In this Issue
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|Dr. Grace Jones and Student Doctor Isaac Smith at the Spring Touro COOKS (Clinically-Oriented Osteopathic Kitchen Studies) event hosted by the TUC Nutrition Club.|
New Year, New Diets
Low carb, Paleolithic, ketogenic, gluten free, juice cleanses—the world of dieting is a constant swirl of information that sends many revelers reeling after the New Year. By February, reaching those goals can already feel lost. But according to nutritionists at TUC, the path to lasting change begins with a few fundamentals, such as establishing a healthier relationship with whole and unprocessed foods.
“There is no one size fits all diet. People live to 100 eating all kinds of diets, but the key is to remove processed foods from our pantries and refrigerators,” said Dr. Grace Jones, Assistant Professor of Basic Sciences in the College of Osteopathic Medicine (COM) and advisor for TUC’s Nutrition Club.
Rather than seeking out a magic diet, she recommends to commit to small changes. The most common reason that people fail to keep with their diets is because they strive for a huge, overarching diet that they are unable to sustain over time.
For example, instead of cutting sugar entirely, commit to not drinking soda or visiting drive throughs for the month of January. With that achievement, the change will have already taken place that leads to new and helpful behaviors, like drinking fizzy water or preparing healthy snacks ahead of time that meet the need for food
Also emphasizing adherence to a diet that works for you is Isaac Smith, COM Class of 2022, who has been applying his graduate education in nutrition to what he and his peers can use with their future patients.
“A paper published last year in the The Journal of the American Medical Association showed close to a 1-to-1 correlation between weight loss and a person’s ability to stick with that diet,” stressed Mr. Smith. “It wasn’t about the specific macro and micronutrients in your diet. The thing that predicted your outcome the most was adherence to diet.”
For busy people like students who are looking for a simpler path to a healthy lifestyle, food preparation on Sundays for the rest of the week is another tool for success. Setting a tray of vegetables and meat for the week can be a useful start, while one-pot cooking allows for meal-sized portions to be easily stored in the freezer.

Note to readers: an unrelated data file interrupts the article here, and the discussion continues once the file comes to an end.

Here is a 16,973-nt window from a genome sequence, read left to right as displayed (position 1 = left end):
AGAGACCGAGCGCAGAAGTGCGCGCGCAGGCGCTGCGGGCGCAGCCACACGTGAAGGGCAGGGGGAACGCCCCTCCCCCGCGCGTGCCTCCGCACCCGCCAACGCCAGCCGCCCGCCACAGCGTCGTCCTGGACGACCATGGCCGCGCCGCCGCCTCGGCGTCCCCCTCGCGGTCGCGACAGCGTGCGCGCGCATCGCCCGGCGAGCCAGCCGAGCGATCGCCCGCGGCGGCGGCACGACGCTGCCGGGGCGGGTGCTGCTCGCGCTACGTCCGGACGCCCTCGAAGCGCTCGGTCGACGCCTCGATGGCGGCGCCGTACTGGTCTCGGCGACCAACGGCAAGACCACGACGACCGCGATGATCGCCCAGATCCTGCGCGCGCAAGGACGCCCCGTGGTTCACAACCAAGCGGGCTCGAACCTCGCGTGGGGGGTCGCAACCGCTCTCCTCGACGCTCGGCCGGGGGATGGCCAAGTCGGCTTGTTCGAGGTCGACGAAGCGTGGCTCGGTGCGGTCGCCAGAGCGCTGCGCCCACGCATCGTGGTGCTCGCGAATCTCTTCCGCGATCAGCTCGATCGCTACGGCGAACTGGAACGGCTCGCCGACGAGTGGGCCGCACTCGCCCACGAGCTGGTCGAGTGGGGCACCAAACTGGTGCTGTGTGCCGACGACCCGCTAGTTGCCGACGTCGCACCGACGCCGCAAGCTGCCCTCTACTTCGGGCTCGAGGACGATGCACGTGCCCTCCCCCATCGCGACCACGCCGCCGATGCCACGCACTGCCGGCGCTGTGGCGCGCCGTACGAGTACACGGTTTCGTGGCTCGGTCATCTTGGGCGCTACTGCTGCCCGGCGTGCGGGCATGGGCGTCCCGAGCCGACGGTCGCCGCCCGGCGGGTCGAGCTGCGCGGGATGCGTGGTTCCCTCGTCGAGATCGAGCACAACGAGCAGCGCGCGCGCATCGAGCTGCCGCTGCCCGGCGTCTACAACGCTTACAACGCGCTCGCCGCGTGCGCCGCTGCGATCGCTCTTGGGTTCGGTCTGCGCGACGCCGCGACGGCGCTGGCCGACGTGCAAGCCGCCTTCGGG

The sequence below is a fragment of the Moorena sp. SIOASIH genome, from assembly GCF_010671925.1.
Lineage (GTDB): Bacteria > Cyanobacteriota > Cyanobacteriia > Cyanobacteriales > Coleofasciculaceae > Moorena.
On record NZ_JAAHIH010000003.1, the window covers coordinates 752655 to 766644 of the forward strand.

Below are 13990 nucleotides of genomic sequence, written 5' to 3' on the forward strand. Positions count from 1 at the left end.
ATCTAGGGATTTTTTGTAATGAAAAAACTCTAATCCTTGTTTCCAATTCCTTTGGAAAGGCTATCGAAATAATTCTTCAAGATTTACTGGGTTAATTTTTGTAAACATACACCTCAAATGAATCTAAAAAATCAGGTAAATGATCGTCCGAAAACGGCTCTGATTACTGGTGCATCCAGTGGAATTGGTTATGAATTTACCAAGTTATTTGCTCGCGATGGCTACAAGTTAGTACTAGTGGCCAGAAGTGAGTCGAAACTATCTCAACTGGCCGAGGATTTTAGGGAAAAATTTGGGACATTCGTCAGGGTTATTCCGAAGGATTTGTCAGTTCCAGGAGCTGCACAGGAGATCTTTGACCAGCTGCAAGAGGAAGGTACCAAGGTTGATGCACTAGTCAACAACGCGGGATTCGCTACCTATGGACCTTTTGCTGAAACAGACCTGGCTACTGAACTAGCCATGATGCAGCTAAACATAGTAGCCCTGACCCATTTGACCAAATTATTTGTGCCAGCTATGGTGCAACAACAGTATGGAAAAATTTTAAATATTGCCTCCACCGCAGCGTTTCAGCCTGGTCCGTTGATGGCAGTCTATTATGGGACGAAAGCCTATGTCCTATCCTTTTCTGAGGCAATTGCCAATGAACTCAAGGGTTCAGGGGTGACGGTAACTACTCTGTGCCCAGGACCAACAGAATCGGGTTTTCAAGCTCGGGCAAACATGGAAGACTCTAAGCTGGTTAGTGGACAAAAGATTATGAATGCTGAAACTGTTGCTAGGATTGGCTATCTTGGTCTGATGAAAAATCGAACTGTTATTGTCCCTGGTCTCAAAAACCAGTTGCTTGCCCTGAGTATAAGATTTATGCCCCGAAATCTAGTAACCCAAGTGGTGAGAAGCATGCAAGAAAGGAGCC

“The key is to start making your own food,” said Yasmin Bains, COM Class of 2020.
“I think that’s a lifestyle that a lot of us have forgotten how to maintain. It’s not about dieting. You just need to prepare and cook whole unprocessed foods.”
As people set their New Year resolutions with a hard look in the mirror, one distinction that Director of Counseling Services Ryan Guetersloh, MA, LMFT, hopes they keep in mind for themselves is to set goals, not expectations.
“It is understandable to have very high expectations,” explained Mr. Guetersloh. “But unreachable expectations can be really tough and lead to a tremendous amount of self-criticism, which is really damaging.”
As someone who helps students look at their own internal dialogue about themselves and their place in the world, Mr. Guetersloh stressed how many don’t actually show the same basic kindness to themselves that they give so readily to others.
“Students will tell me that their self-criticism is what motivates them, but motivation through fear is not (healthy) motivation,” he said. “Instead, building resiliency by being kind to ourselves and having goals that we can meet is something that I find many people sorely need."